In recent years, the soaring price of Bitcoin has encouraged a rush of investors into the crypto. While just a few years ago you could buy a few tokens of this virtual currency, since 2020, the soaring cost of the currency has made it less obvious to acquire it. On the other hand, it is possible to obtain Bitcoin by mining it. This process of validating the transaction, which seems harmless, involves a significant consumption of energy. Here is an explanation!
What is Bitcoin mining?
In order to get an idea of the** energy consumption **of the Bitcoin network, it would be useful to have an idea of what its mining is. To ensure transparency in transactions, the network sets up a blockchain. The latter can be compared to a virtual universe with which all players can operate. Thus, when anyone in the network carries out a transaction, the miners can interact with the code.
This interaction is called mining. It is an operation that consists in validating transactions by group on the blockchain. The role of miners can be compared to that of a banker in a classic transfer process. When you send money from your account, the banker makes sure that you have the necessary liquidity in your account to complete the transaction.
This is the same process for Bitcoin miners. In the blockchain, performing the check (validation) is like solving a rather complex equation. No human can do it, hence the use of supercomputers. As you might expect, miners compete to be the first to validate a block. The remuneration is currently 6.25 BTC per validated transaction.
For mining, the players in the sector can :
- use simple computers (difficulty to get results) ;
- use powerful computers (optimized chance of winning, but low probability);
- join mining pools (real chance of winning);
- choose companies that invest in the best computing equipment;
Companies investing in powerful computing equipment can allow you to mine efficiently. However, the costs are usually expensive. Therefore, mining pools are the best alternatives. To learn more about the mining process, we suggest you read this complete guide on bitcoin which explains in more details the technologies involved.
How much electricity does Bitcoin use?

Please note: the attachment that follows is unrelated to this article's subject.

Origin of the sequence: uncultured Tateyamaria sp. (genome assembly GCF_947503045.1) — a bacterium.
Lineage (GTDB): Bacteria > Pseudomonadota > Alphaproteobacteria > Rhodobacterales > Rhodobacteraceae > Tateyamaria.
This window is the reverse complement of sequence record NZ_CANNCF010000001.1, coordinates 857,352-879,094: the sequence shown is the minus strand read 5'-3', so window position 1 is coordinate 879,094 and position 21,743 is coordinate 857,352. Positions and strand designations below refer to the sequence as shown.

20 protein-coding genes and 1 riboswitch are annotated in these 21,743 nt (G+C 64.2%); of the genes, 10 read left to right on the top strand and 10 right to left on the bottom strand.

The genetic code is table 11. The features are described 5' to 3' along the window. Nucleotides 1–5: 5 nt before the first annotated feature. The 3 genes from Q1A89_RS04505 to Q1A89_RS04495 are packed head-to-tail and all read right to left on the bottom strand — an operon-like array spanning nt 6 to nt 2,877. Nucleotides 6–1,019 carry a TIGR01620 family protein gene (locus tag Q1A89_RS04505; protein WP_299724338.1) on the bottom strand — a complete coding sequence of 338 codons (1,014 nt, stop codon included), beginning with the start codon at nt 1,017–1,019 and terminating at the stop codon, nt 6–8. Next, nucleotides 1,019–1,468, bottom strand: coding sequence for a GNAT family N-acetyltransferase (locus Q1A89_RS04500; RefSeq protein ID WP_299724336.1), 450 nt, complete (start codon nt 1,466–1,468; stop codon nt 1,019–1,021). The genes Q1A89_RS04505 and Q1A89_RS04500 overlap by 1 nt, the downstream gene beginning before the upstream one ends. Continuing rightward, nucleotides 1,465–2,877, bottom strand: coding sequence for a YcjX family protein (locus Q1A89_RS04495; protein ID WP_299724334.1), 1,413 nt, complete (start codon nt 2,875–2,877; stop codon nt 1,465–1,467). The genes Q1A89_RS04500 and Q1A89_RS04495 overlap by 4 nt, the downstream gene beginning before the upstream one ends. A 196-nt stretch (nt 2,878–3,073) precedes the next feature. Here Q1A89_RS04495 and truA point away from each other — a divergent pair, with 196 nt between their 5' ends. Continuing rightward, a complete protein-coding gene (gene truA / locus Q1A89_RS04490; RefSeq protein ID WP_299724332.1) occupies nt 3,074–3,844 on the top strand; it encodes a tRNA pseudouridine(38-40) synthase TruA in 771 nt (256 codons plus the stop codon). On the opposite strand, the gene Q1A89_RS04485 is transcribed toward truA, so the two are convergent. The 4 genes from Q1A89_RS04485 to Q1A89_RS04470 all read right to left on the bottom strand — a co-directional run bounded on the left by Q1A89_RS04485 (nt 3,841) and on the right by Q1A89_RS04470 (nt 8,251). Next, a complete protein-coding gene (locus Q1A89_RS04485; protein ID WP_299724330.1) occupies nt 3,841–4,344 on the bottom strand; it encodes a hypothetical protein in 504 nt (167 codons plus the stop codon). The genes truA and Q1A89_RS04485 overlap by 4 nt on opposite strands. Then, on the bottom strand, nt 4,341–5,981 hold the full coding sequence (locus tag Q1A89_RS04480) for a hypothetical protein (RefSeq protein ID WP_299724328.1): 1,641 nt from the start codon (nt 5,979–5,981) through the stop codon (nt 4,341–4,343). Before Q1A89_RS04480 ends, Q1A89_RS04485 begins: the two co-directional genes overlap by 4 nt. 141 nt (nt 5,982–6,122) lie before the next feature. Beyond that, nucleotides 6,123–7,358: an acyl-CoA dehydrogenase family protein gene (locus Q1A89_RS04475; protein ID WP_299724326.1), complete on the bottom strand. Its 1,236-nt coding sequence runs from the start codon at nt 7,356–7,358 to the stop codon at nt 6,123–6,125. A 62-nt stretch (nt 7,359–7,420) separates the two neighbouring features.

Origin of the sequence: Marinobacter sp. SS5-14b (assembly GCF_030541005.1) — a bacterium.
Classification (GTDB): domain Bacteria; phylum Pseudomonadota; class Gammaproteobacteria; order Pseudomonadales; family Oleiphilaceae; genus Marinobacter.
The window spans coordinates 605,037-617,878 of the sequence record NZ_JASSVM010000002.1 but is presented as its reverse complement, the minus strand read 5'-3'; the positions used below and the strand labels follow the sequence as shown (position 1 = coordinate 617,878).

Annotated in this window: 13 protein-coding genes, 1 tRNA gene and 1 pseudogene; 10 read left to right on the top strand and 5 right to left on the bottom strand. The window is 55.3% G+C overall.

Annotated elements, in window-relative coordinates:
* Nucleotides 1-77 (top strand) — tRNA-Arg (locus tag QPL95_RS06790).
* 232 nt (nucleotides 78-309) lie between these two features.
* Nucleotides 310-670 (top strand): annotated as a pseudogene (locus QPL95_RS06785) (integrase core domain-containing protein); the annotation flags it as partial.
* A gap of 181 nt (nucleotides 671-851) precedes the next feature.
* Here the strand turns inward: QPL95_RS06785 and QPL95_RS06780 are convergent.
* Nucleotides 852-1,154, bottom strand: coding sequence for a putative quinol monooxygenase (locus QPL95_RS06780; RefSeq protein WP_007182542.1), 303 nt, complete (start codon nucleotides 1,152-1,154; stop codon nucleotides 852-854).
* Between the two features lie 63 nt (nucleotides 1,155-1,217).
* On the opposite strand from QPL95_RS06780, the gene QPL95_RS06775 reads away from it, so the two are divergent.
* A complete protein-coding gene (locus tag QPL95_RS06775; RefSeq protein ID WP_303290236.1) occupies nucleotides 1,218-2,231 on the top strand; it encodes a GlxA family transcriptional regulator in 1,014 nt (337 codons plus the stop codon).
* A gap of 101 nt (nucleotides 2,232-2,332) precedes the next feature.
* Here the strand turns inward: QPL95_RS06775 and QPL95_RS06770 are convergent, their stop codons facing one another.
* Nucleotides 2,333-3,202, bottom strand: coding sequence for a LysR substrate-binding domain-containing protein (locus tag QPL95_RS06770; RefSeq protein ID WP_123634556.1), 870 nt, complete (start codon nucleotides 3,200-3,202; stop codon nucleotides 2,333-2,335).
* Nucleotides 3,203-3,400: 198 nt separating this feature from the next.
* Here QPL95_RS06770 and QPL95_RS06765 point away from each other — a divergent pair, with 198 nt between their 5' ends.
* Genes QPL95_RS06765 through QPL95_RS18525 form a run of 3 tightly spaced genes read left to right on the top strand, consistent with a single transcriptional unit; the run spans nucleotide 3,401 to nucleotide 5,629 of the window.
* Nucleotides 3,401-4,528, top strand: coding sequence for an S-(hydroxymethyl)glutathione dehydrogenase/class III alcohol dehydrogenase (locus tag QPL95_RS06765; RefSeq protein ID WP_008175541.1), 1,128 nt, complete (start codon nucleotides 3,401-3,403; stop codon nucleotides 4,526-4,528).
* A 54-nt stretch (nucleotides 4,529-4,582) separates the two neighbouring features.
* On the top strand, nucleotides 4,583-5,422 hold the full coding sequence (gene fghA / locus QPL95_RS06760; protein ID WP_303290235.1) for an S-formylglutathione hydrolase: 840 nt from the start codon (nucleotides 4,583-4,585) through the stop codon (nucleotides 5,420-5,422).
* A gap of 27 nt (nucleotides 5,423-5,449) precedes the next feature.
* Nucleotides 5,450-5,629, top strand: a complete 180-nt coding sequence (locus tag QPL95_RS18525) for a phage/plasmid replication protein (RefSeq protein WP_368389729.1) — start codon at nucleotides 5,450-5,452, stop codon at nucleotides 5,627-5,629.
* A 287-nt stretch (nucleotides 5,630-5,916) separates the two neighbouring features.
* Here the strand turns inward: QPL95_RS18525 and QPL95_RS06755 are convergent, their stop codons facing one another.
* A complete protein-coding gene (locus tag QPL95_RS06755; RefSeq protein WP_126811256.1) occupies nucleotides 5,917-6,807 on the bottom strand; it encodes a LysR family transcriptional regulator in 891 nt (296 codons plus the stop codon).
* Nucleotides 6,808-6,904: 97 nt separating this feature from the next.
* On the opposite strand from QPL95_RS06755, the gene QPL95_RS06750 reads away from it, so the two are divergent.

As you may have gathered, Bitcoin mining involves the use of powerful equipment that must run continuously. Because of their power, this equipment is very energy-intensive. It should be remembered that a single transaction consumes 2207.77 kWh. If this seems normal at first glance, when you compare this energy consumption to the average in the USA, there is cause for concern.
That last figure is equivalent to the energy consumed by the average American household in 75.67 days. When you take it over a year, Bitcoin peaks at 204.59 TWh. That’s the equivalent of all the electricity consumed by Thailand in one year.
For such high power consumption, you can imagine that the Bitcoin network has a significant impact on the environment. The validation of a transaction of this virtual currency leaves a carbon footprint of 1048.69 Kg CO2. To reach this threshold using YouTube for example, it would take 174,782 hours of viewing.
Similarly, the comparison with Visa transactions is equally staggering. Indeed, it takes 1,485,413 Visa transactions to consume the same amount of energy that a single Bitcoin transaction will take. This gives a clearer picture of the consumption that mining this crypto generates.
On an annual basis, Bitcoin transactions worldwide leave a carbon footprint equivalent to that of Kuwait. That’s about 97.14 Mt of CO2 that ends up in the environment.
Why does Bitcoin consume so much electricity ?
In the early days, Bitcoin mining was not as energy intensive. The current level of consumption and resulting pollution can be explained by the soaring price of said cryptocurrency. Many miners have seen Bitcoin as a fairly safe way to make money, even if it means investing in expensive hardware. The currency, while volatile, rarely falls. Even if it does, the drop will only be short-lived. It is a cryptocurrency whose cost remains on an upward curve.
As a result, an impressive number of miners are starting to work around the world. This unsurprisingly increases the power consumption of the Bitcoin network, which is growing at an exponential rate. In fact, the reduction in rewards does not seem to deter miners. Compared to the May 2020 reward of 12.50 **BTC **per validated block, the current reward is 6.25 Bitcoin tokens. However, the current cost is worth it when you consider that it is worth over $40,000 compared to $20,000 in 2020.
In China, for example, the power is produced by lignite, a type of coal whose combustion remains harmful to the environment. Similarly, it is an activity that produces 33.80 kt of electronic waste annually. This is the equivalent of what Holland produces in one year. Basically, it is an activity with a **strong polluting **power towards the environment. But that is only one way to look at it, as this power is not wasted, on the contrary. Plus, many improvements to the infrastructure are coming to minimize its impact on the environment.
In the same topic : how to reduce your ecological impact ?